Winston-Salem, N.C. – While Jeff Ryan comes to the Winston-Salem Open with more than 30 years of experience in professional tennis, the senior director for United States Tennis Association’s National Team Events is more well-rounded than you might think.
“One time I did a dog show. The dogs were the talent, but it was still a big event for national television. Then, there was an ice-skating show in Central Park!” He doesn’t even touch on his involvement with several Olympic games.
Since 1982 Ryan has been tied to tennis in some way, after beginning as a self-described “grunt” at the storied Longwood Lawn Tennis and Cricket Club in Boston, Mass. “I just did whatever they threw my way, but I loved it.”
After he completed his college education at Ohio Wesleyan University in 1986, the native New Englander made his way to International Management Group and began working on ATP and WTA events across the country.
“None of this was intentional,” chortles Ryan. “I didn’t play. I played sports like hockey and lacrosse. I was a golfer. After a few events though, I really felt comfortable around and connected to tennis.”
In 1997 Ryan took a job with the USTA beginning his focus on Davis Cup and Federation Cup events. It’s these international events that helped create a strong connection with North Carolina. The Tar Heel state has hosted six ties since 2001.
“Jeff's history here means that he comes into the Winston-Salem Open with a deep appreciation of the tennis community and the army of volunteers who have been responsible for these great tennis experiences over the years,” says Don Flow, chairman of Winston-Salem Professional Tennis Board of Directors.
Ryan has been a member of the Senior Leadership Team for the U.S. Open, served as the tournament director in Memphis, Tenn., participated in more than 100 professional events in his career and even assisted in acquiring the ATP sanction for Winston-Salem.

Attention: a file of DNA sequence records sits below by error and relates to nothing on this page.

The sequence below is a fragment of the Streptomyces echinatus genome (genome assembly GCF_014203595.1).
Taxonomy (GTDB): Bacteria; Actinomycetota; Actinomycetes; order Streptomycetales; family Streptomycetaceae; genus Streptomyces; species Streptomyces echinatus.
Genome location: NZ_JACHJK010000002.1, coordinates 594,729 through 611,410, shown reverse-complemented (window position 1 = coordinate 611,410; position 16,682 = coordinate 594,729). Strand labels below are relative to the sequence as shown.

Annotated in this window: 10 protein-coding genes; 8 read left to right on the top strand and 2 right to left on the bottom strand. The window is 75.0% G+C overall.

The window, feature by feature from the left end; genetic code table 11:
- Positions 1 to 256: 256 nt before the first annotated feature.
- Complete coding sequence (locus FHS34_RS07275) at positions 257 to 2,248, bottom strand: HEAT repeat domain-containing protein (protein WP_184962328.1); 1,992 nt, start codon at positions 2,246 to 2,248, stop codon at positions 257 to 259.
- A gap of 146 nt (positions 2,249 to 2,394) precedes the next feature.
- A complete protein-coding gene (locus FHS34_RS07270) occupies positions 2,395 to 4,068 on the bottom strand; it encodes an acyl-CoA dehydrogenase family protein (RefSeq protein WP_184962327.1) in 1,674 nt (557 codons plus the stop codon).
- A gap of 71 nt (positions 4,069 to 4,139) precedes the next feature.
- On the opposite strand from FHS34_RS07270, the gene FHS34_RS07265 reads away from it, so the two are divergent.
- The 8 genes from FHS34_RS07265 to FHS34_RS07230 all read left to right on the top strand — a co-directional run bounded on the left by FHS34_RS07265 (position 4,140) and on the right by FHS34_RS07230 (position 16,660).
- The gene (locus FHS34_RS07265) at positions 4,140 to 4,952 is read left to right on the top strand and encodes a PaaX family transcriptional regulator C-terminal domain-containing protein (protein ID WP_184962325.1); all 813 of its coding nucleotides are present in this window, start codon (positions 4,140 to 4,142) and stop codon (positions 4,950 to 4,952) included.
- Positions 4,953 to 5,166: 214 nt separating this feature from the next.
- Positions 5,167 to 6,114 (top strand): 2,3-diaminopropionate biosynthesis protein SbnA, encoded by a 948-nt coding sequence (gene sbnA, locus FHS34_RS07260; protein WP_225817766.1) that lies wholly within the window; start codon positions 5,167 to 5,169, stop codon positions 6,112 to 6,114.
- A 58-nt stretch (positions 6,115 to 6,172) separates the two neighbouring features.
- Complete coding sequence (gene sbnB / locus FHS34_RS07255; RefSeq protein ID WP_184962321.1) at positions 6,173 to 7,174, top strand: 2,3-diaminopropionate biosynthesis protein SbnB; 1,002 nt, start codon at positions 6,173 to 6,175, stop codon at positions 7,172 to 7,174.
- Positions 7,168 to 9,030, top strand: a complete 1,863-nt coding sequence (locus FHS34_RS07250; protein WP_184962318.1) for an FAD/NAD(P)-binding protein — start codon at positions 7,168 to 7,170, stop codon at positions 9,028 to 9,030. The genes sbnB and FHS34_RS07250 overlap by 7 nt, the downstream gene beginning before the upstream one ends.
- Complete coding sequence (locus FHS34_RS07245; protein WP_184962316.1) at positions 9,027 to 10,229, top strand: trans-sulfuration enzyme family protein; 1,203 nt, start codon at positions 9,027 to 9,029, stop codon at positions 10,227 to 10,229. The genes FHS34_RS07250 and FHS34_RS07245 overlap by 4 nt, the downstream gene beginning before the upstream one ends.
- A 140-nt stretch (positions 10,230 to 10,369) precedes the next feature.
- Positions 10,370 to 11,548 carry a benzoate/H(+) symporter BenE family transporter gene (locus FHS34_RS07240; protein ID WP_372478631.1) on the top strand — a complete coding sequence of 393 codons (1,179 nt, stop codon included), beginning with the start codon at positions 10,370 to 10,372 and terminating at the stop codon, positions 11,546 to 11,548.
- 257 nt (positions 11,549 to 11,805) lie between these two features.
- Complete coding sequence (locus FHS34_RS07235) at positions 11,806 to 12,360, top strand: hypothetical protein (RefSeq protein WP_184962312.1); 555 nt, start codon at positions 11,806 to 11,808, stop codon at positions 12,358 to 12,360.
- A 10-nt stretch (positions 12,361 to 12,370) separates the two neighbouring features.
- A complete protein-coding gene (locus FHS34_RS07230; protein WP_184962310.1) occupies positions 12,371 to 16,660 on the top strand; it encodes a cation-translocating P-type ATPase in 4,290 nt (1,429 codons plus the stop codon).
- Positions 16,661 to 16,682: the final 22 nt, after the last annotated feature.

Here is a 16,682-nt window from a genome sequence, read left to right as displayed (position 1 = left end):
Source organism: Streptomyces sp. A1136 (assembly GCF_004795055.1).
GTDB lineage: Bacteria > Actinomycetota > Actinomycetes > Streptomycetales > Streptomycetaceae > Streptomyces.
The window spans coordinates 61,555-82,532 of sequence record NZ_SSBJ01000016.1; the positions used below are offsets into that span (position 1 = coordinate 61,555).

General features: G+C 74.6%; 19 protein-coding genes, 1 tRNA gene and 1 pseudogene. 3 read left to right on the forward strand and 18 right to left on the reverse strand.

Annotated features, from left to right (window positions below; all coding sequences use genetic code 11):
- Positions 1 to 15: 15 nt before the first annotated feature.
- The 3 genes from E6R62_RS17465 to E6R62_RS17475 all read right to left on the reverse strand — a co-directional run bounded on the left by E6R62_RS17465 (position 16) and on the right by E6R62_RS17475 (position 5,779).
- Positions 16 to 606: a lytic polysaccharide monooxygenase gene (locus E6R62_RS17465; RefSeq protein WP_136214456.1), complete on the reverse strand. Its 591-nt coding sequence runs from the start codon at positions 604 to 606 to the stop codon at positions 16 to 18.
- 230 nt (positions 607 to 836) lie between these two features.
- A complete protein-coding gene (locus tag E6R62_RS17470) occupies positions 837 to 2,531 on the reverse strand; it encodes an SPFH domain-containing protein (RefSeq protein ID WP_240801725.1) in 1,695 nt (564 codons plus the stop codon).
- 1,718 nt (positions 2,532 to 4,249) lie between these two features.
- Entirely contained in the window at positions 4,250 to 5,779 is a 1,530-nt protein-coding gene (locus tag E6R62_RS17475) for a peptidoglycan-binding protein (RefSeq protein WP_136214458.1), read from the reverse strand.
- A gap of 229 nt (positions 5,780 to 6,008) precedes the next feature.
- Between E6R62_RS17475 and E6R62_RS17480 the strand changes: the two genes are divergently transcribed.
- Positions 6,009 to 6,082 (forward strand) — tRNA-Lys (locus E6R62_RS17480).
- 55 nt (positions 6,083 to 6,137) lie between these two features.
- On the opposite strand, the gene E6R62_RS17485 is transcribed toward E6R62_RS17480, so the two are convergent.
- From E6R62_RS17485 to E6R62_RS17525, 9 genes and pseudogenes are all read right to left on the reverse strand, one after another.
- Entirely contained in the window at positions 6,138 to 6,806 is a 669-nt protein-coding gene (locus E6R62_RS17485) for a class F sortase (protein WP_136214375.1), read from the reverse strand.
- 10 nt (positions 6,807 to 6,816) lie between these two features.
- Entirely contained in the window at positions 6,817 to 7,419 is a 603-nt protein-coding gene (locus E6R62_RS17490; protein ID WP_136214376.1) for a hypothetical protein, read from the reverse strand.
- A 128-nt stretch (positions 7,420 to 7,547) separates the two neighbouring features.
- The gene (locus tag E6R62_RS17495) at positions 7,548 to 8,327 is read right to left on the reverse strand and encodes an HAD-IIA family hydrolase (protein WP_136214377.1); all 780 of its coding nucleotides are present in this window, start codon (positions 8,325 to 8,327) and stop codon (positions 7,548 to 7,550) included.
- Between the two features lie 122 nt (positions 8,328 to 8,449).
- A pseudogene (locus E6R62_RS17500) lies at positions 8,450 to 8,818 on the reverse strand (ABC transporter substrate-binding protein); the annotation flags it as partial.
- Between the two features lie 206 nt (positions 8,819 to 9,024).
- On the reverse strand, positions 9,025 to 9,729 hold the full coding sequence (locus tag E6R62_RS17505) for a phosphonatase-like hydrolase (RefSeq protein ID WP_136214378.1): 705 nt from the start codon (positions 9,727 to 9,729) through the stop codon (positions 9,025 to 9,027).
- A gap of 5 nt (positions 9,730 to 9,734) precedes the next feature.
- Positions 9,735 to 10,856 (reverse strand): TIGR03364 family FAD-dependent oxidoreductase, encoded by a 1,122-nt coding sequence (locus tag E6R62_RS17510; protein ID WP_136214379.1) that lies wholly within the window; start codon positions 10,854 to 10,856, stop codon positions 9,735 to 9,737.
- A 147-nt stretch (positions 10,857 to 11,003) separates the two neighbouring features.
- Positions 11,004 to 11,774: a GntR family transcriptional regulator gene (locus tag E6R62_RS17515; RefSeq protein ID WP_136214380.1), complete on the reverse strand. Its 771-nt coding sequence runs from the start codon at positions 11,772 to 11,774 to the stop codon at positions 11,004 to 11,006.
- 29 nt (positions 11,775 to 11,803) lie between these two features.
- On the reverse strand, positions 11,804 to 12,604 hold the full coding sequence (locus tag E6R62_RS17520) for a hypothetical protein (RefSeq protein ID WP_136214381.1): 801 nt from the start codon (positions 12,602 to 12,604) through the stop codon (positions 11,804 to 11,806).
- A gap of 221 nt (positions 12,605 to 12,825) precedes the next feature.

He is known in the industry as setting a high bar for global event management, and he comes to Winston-Salem ready to embrace his next challenge. “I’m incredibly enthusiastic about this opportunity. This is an excellent transition from running around and traveling for the bulk of my professional life.”
The 56-year-old says coming to the Twin Cities will give him a chance to settle down.
“I need to slow down a little bit, and it’s always been my plan to become vested in a community – ideally at the helm of a tennis event.”
Ryan will retain his executive responsibilities with the USTA while assuming the additional role and responsibilities of tournament director, but long-time friend and colleague Kelly Gaines, executive director of USTA North Carolina, has no doubt he will succeed.
“He is the consummate professional, Gaines says. “I have a ton of respect for him. He is stellar at developing meaningful relationships. Jeff has a knack of knowing exactly what people need to have a good experience at an event. I definitely think he will take the Winston-Salem Open into the future.”
While Ryan will be in a new role in 2020, he is not a novice in his passion for the tournament. “I have been here every year. This new role is just going to be an extension of my love for the event.”